The new populism: diagnosis and prognosis
There is nothing new about populism as a phenomenon, of course. It has been around since the ancient Greek city-states and in recent times was ascendant through much of the 20th century in its fascist form, generally classified as “right wing”, and its communist form, classified as “left wing”.
Keep in mind, however, that the word “Nazi” is an acronym of the German party’s full name: National Socialist German Workers’ Party. In other words, it saw itself as a blend of right-wing nationalism and left-wing socialism, established to promote the greater glory of a Germany humiliated after World War I and the German working class, decimated by the excesses of capitalism, leading to massive unemployment in the 1930s.
Twentieth-century populism was, thus, characterized by the politics of rage and resentment, coupled with an ideological underpinning. The new populism is different, in that although the causes include rage and resentment on the part of a large proportion of the populations affected, and nationalism is by no means absent, the new populists are sustained by a strong and widespread disenchantment with and opposition to the political, economic and social elites of the societies involved and the political parties that represent them.
Although the new populist phenomenon exists elsewhere, in places such as Australia, I will limit my comments to the US and Europe.
The causes are economic, political and social. In the economic sphere they can be succinctly characterized through quotes from two recently published books: The Great Leveler by Mark Schneidel and The Great Equalizer by David Smick.
Schneidel writes: “The richest 1% of the world’s households now hold a little more than half of global private net wealth.… The wealthiest 20 Americans currently own as much as the bottom half of their country’s households taken together.”
And Smick: “The richest 1% in America received almost 60% of the growth in wealth between 2009 and 2014.”
In other words, a concentration of wealth in the Western world that can only be described as obscene. This coupled with rapidly growing technological change, especially advanced robotization and 3D printing, has resulted in a shrinking middle class, masses of unoccupied people, and in the US a population half of which is dependent, in whole or in part, on government handouts.
I say unoccupied, rather than unemployed, because the very misleading way in which unemployment is measured in the US excludes the millions of men and women of working age who have simply given up looking for work.
In the political sphere, and mixing sports metaphors, politics has gone, in many countries, from baseball to boxing and then into bullfighting; opponents into enemies; from differences of opinion to good versus evil; and widespread contempt, verging upon hatred, toward the traditional political class and its parties. Civil discourse has been changed to name-calling, shouting down those deemed unacceptable, and most recently a violent attack in the US on Republican members of Congress practicing for a baseball game.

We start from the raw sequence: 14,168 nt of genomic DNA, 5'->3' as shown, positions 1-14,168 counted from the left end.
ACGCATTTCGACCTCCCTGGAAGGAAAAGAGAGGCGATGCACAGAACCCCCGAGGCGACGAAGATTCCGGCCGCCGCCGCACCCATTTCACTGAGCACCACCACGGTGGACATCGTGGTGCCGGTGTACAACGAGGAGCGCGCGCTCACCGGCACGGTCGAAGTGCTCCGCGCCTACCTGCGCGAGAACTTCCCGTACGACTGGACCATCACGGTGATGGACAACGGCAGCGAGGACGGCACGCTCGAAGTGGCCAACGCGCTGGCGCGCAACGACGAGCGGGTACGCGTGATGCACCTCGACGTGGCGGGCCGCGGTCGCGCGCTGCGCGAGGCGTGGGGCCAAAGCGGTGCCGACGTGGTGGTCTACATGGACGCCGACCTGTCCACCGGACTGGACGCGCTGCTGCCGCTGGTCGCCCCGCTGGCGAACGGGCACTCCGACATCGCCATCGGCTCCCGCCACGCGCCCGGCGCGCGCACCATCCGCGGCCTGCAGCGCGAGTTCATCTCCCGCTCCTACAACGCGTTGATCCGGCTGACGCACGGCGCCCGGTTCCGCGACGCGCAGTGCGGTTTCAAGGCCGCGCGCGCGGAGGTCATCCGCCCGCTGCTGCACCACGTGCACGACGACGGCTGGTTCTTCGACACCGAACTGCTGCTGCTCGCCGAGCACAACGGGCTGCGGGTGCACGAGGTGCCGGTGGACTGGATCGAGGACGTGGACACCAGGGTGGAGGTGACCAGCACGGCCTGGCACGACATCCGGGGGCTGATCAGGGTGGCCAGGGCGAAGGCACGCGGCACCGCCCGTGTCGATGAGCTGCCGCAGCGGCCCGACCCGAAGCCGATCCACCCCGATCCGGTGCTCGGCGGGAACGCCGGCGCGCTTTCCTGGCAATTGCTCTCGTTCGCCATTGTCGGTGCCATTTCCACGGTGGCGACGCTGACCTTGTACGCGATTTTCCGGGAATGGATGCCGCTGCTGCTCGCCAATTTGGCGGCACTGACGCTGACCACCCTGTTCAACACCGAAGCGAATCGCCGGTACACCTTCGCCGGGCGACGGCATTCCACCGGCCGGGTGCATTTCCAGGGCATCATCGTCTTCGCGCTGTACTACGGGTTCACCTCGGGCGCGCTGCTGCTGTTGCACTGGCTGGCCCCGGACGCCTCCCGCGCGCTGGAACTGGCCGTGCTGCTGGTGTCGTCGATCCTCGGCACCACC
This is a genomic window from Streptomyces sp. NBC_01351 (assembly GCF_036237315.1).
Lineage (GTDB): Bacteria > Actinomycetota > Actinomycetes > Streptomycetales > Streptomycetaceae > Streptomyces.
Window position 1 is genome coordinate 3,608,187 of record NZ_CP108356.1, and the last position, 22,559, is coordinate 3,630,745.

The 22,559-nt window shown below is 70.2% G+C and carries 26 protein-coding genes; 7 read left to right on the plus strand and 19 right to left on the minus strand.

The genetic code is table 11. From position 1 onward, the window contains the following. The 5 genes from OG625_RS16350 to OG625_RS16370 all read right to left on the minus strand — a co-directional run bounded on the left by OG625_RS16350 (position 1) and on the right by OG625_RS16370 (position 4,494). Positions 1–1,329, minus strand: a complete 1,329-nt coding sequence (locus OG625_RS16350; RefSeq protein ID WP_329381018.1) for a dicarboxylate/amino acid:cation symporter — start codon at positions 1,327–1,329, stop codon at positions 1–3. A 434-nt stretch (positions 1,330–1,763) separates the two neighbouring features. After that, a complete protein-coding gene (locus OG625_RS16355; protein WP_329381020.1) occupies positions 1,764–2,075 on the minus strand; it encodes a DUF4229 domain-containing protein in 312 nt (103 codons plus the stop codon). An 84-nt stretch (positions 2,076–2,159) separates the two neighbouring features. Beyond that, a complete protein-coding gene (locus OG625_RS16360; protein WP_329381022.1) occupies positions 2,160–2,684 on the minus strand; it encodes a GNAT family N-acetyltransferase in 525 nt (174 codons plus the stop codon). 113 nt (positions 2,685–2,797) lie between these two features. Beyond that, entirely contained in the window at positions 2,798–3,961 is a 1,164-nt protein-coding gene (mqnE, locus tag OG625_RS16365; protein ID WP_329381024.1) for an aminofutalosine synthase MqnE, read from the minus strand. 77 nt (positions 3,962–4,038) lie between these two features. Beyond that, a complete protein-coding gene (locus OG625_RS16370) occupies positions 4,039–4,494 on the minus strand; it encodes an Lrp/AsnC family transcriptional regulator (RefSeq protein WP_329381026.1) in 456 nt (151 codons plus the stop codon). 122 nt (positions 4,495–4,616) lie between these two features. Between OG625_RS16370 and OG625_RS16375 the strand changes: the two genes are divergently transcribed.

How ironic. In baseball, you try to win; in boxing, you try to knock out your opponent; in bullfighting, you try to kill him (and it is not always the bull who gets killed).
Socially, class enmity, ethnic/religious bigotry, political “correctness” and incivility pervade society. A refusal to listen to any opinions except the “correct” ones. In academia, graduating classes made up largely of bigoted ignoramuses, coddled and encouraged by politically correct faculties and administrators. A precipitous decline of the family and the institution of marriage.
To quote commentator David Goldman, “… we are not clever or strong enough to reinvent ourselves. To the extent we succeed, we become monsters.” Which echoes the words of Voltaire: “He who can convince people to believe absurdities, can convince them to commit atrocities.”
Misinformation and disinformation are everywhere; truth is what the politically correct say it is. Objectivity is prejudice and bigotry is virtue.
The new populists can be divided into three categories: two are throwbacks to the populist totalitarians of the last century, on one side Marine Le Pen in France and Geert Wilders in the Netherlands, on the other Bernie Sanders in the US and Jeremy Corbyn in the UK. The first emphasize nationalism and encourage xenophobia; the second emphasize class distinctions and encourage class hatred.
The most representative of the new populists, because the least ideological, are the only two on this list who actually won the highest position of their respective countries: Donald Trump and Emmanuel Macron.
In the months leading up to their respective triumphs, neither Trump nor Macron was given the slightest chance of success by either the pundits or the media. They can be characterized as populists of the center.
Trump captured the Republican nomination from his traditional rivals and cannot be considered in any real sense a Republican. Macron established his own party, which in slightly over a year elected him president and achieved an absolute majority in the French National Assembly, an astonishing and unprecedented feat. The traditional French parties have been decimated, and no one will be surprised if the same happens to the Democrats and Republicans in the US.
Where will the new populism lead? Perhaps there is a glimmer of hope in Macron’s triumph, since he cannot be considered an extremist. Note, however, that although he is a vulgarian, Trump is not an extremist either. He is certainly not even a conservative, of either the social or financial variety.
Nevertheless, unless the US and the major European countries adopt programs to encourage the spread of wealth in their societies, through such mechanisms as cooperatives, employee stock-ownership plans and community investment trusts, extremism will eventually triumph, as it did in too much of the world in the 1930s.